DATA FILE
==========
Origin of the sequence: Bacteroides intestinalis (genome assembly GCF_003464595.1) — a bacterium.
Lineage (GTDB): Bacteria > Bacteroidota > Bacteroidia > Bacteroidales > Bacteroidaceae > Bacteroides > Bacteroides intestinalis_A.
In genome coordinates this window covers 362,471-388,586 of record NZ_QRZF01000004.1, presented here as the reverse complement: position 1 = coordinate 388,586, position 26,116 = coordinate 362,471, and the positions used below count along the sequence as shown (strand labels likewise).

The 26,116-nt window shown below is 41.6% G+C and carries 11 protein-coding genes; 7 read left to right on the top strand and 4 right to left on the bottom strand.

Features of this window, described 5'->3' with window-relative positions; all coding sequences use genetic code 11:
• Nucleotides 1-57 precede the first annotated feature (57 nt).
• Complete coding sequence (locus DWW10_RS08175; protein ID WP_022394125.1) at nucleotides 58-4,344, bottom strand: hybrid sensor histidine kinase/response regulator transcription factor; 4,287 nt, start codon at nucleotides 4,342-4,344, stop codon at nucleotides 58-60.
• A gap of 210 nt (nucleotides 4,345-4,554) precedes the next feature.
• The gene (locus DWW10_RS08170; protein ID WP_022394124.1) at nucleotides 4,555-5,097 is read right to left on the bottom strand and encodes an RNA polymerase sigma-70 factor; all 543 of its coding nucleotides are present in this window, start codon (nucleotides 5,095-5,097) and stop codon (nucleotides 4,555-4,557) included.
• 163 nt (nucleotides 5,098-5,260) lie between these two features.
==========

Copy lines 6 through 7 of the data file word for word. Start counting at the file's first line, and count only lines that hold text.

• Nucleotides 1-57 precede the first annotated feature (57 nt).
• Complete coding sequence (locus DWW10_RS08175; protein ID WP_022394125.1) at nucleotides 58-4,344, bottom strand: hybrid sensor histidine kinase/response regulator transcription factor; 4,287 nt, start codon at nucleotides 4,342-4,344, stop codon at nucleotides 58-60.